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SEC V. VARIABLE ANNUITY LIFE INS. CO., 359 U. S. 65 (1959)
U.S. Supreme Court
SEC v. Variable Annuity Life Ins. Co., 359 U.S. 65 (1959)
Securities and Exchange Commission v.
Variable Annuity Life Insurance Co. of America
Argued January 15, 19, 1959
Decided March 23, 1959
359 U.S. 65
Respondent corporations, calling themselves "life insurance" companies and submitting to regulation by the insurance commissioners of the District of Columbia and several States, offer for sale in interstate commerce so-called "variable annuity" contracts, which have some of the features of conventional life insurance and annuity contracts but which entitle the purchasers not to a specified definite amount per annum, but only to fluctuating amounts based upon pro rata participations in respondents' investment portfolios and the gains and losses thereon.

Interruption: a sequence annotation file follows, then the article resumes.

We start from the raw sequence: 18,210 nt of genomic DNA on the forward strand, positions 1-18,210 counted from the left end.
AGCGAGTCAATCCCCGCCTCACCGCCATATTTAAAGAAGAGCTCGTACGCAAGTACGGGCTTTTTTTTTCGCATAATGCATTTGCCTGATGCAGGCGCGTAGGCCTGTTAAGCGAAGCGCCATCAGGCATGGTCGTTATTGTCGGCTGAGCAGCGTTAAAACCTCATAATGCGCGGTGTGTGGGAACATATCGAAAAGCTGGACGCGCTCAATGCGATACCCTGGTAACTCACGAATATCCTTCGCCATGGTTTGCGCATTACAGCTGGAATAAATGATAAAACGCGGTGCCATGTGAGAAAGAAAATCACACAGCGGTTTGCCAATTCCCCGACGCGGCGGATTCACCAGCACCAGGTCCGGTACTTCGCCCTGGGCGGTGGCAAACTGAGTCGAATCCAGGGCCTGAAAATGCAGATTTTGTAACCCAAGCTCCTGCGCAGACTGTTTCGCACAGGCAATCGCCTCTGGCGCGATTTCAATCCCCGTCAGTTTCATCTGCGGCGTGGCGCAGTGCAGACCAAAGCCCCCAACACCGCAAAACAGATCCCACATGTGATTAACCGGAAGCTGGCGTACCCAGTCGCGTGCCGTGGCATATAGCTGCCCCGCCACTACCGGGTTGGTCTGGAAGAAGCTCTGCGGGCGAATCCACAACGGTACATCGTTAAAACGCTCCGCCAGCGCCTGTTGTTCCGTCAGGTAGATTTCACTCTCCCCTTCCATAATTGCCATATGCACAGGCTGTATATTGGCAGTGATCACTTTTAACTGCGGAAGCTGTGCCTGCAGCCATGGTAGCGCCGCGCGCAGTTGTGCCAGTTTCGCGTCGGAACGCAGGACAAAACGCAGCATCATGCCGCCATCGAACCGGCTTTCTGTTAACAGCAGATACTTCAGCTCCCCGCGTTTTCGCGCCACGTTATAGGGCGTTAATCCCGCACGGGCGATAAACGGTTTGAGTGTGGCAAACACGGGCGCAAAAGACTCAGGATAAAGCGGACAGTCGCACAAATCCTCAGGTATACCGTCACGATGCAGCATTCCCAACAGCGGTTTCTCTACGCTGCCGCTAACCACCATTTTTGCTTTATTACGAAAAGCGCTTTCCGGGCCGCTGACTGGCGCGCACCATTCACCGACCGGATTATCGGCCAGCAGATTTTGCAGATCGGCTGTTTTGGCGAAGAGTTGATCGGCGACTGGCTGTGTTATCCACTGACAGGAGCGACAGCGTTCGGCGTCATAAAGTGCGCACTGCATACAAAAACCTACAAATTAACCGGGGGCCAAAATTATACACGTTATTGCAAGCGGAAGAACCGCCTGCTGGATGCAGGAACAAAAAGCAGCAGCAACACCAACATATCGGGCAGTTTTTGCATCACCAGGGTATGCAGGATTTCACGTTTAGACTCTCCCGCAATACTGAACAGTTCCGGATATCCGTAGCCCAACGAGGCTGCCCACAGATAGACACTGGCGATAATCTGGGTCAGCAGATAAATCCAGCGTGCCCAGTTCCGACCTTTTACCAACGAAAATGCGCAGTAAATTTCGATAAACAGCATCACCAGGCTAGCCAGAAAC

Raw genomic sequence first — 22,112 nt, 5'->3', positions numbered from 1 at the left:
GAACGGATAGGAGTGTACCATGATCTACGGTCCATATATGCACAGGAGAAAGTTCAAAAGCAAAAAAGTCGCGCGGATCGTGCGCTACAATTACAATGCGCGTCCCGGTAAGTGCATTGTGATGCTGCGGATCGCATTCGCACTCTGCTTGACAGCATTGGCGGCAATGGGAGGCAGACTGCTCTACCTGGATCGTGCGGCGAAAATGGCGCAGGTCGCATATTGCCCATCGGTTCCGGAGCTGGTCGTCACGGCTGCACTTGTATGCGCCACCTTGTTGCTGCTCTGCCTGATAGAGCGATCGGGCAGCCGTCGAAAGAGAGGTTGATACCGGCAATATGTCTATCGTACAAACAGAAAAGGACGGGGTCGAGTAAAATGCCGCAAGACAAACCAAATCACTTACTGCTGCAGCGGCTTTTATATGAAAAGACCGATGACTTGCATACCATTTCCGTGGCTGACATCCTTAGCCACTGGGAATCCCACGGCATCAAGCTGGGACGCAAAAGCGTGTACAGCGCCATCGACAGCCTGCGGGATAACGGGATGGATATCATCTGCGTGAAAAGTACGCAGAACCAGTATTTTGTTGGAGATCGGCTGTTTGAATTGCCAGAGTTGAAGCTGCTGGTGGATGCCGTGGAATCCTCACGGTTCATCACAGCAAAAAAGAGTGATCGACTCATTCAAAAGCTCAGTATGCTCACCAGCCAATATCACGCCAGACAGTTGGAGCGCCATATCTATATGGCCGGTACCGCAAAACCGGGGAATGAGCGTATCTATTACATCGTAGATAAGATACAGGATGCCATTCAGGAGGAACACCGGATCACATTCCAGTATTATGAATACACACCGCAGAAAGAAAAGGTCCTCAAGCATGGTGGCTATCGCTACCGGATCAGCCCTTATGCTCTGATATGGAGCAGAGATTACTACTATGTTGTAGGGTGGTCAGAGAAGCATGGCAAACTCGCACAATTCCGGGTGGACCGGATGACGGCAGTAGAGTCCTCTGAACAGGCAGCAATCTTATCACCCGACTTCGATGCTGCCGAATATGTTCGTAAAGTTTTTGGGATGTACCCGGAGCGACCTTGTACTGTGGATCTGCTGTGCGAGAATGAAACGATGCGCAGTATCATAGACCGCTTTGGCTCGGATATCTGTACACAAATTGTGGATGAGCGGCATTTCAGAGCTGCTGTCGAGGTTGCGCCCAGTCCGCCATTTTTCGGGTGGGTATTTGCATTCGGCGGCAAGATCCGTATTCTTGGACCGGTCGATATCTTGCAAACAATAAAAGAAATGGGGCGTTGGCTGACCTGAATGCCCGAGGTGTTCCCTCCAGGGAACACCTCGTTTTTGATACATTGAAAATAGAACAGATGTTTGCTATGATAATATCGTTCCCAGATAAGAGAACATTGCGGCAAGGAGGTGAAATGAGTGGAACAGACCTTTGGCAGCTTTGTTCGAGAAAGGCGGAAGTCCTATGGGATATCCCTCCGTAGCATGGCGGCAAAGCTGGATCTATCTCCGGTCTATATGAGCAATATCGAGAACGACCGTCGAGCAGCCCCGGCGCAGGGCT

Held: such "variable annuity" contracts are "securities" which must be registered with the Securities and Exchange Commission under the Securities Act of 1933, and the issuers are subject to regulation under the Investment Company Act of 1940, since such contracts are not "insurance" policies or "annuity" contracts, and respondents are not "insurance" companies or engaged in the "business of insurance," within the meaning of the exemption provisions of those Acts or the McCarran-Ferguson Act. Pp. 359 U. S. 66-73.
(a) While the States have traditionally regulated the business of insurance, their characterization of particular contracts is not conclusive, since the construction of the exemption provisions of the Federal Acts presents federal questions. Pp. 359 U. S. 68-69.
(b) the issuer of a "variable annuity" contract that has no element of fixed return does not assume any investment risk, which is inherent in the concepts of "insurance" and "annuity." Pp. 359 U. S. 71-73.
103 U.S.App.D.C. 197, 257 F.2d 201, reversed.
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